By Brian Beard | 6th APR 2020
The Major League Soccer, MLS, began life, in 1993, as a condition of the United States being chosen to host the 1994 World Cup finals. The league began with 10 clubs in 1996 and the game made such strides in the wake of that establishment that the USA reached the World Cup Quarter-final just six years later.
However the MLS suffered severe financial problems for the first few seasons with many people, recalling similar problems establishing soccer in the USA with the previous attempt, the North American Soccer League, thinking it would be a case of here we go again.
The NASL struggled in the 1970s for many reasons; there was no relegation or promotion, there was no infrastructure to feed players into the NASL clubs and the gap, in playing standard, between college and university football and the NASL was too big.
Then there was the biggest problem of all, attracting television companies to broadcast games, many of which were staged in vast but empty stadia. However, the NASL did flourish for a few seasons by importing star players, such as Pele, Franz Beckenbauer and Carlos Alberto, World Cup winners all.
But because those stars were nearing the end of their careers when they did retire the hopes of the league went with them because there weren`t enough quality players to fill the gaps. One cross-over from the NASL that was critical to the establishment of the MLS, and one that cannot be ignored going forward, is the importance of the vast ethnic groups in the United States. Groups that are representative of established football nations, such as La Liga and Serie A, for example, two of the top three leagues in the world
After the early years of struggling, two of the 12 original member clubs, Miami Fusion and Tampa Bay Mutiny, folded in 2002. The MLS continued with just ten clubs until 2005 when Real Salt Lake and Chivas USA, out of Los Angeles, entered the league.
Chivas lasted until 2014 but 2007 saw a major move that improved the MLS when, for the first time, the league expanded into Canada, with the addition of Toronto FC. The newcomers struggled for a long time and didn`t make the play-offs, for the first time, until 2015.
The MLS seemed to gather some momentum towards the end of the first decade of the 21st century. San Jose Earthquakes entered the league in 2008, taking the club total to 14 and in 2009 one of the biggest events in the short history of the MLS occurred when Seattle Sounders, previously giants in the NASL, became the 15th club. Things were looking up and a gamble could be had with a bet with Draftkings.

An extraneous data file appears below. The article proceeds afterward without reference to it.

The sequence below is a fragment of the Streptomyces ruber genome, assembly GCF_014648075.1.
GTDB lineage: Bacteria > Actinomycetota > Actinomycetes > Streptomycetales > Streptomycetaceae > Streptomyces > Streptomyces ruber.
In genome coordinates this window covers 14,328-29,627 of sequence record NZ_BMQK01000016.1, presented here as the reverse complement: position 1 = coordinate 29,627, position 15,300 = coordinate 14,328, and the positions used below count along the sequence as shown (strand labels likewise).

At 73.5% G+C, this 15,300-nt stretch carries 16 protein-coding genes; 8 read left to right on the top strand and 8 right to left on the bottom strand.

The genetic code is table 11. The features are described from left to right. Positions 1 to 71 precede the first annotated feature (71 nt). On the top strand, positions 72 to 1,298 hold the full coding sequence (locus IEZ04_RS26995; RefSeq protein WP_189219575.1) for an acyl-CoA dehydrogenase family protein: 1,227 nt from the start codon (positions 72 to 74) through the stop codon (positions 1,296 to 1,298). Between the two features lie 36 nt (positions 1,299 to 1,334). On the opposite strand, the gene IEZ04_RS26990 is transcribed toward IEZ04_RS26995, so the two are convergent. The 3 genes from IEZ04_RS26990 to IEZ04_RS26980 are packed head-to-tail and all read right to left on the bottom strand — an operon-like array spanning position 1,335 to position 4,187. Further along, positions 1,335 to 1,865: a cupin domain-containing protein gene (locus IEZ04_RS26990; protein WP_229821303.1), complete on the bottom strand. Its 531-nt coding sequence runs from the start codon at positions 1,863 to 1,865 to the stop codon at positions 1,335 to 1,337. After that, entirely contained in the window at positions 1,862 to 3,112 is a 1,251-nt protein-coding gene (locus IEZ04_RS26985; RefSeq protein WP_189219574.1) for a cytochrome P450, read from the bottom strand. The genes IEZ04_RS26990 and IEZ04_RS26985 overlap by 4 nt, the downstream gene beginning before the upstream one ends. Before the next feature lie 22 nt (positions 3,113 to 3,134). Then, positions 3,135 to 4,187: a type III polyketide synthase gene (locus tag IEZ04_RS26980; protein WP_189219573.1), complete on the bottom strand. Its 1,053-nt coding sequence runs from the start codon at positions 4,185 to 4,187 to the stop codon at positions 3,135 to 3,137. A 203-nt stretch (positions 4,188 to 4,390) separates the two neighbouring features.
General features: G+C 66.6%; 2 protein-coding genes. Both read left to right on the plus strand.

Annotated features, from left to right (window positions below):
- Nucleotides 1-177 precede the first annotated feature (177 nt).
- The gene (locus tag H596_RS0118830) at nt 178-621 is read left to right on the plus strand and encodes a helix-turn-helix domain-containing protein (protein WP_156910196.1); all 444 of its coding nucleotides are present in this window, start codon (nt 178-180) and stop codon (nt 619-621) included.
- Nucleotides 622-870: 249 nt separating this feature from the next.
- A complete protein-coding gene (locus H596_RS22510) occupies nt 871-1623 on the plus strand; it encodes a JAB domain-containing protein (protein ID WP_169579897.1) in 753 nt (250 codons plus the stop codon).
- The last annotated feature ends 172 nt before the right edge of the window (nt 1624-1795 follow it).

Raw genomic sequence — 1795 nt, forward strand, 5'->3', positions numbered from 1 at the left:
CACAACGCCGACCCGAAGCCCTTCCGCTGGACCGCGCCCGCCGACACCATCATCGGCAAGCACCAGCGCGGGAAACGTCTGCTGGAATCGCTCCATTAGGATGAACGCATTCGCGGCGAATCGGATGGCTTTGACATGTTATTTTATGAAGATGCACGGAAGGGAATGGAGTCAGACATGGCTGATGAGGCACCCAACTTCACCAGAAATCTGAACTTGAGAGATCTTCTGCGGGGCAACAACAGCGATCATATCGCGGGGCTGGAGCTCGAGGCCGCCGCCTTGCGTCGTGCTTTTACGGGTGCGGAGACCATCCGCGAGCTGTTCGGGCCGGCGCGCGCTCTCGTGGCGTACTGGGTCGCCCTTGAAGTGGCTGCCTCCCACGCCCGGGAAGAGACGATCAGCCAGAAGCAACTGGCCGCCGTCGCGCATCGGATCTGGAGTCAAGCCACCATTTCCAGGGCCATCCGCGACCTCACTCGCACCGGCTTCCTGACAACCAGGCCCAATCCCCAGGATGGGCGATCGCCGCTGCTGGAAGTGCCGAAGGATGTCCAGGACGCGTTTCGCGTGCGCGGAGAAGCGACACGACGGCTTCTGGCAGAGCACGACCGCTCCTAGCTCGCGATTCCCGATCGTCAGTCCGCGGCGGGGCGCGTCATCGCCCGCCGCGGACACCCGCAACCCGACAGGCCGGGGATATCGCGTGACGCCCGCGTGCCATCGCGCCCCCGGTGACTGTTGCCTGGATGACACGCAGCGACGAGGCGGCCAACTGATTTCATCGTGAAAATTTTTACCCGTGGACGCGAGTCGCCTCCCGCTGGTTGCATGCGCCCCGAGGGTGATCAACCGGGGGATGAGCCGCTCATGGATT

The entry of Seattle was perhaps the most significant expansion in the modern era. Great attendances made them the top team as far as gates were concerned, every year. On the field the team proved they were no slouches either, reaching the play-offs every year and winning their first MLS title just seven years after joining the league, 2016.
The next milestone for the MLS came in 2011 when Portland Timbers and Vancouver Whitecaps, another giant of the NASL, took membership to 18. And with Seattle Sounders already established, one of the most intense rivalries in the MLS started between the three Pacific North West clubs, resulting in plenty of silverware.
Montreal Impact became the third Canadian MLS club, in 2012, and made a terrific impact, reaching the play-offs in three of their first five seasons. New York City entered the league in 2015 and, like their Cosmos, predecessors made some marquee signings, including Kaka and Del Piero.
In the last three years the total membership of the MLS has risen to 26, with 13 clubs in each of the two divisions, the Eastern Conference and the Western Conference. Atlanta United joined the league in 2017, and LA FC and FC Cincinnati in 2018, before the publicity bandwagon that is David Beckham`s Inter Miami `rolled into town`. Miami and Nashville were due to enter the MLS in 2020, with Charlotte and Austin entrants in 2021 and the following year Sacramento and St Louis will enter the league.
Lessons were learnt from previous years and changes implemented have proved successful. The average MLS attendance exceeds the levels of the NHL and the NBA. The Designated Player Rule allows the signing of star players and with national television contracts in place the league is now profitable.
Also significant is that soccer-specific stadiums now proliferate in the MLS so no more playing in empty baseball and NFL stadiums and unique betting codes . Better a capacity 25,000 crowd than the same number being lost in a 100,000-seater venue. Perhaps the single biggest factor in the success of the MLS centres on ownership.
The MLS is a single entity whereby each team is owned by the league and is individually operated by the league`s investors. Those investor-operators control their teams as owners do in other leagues. The league also has fixed membership, i.e. no promotion and relegation and that is perhaps the MLS`s `Achilles Heel`.
The MLS will continue to grow, to at least its proposed 2021/22 ceiling of 30 clubs. But beyond that, who knows. Although money talks it is the protection of, and encouragement of future, investment because promotion and relegation rails against an established American mind-set, that presents the MLS with its biggest challenge.
Unless the MLS can encourage, and re-educate, the money-men that every other league in the world has the edge over their product, an edge that introduces the competitive element that is integral to sport, then the MLS will have gone as far as it can.
By Brian Beard, Associate Historian to the Football Association.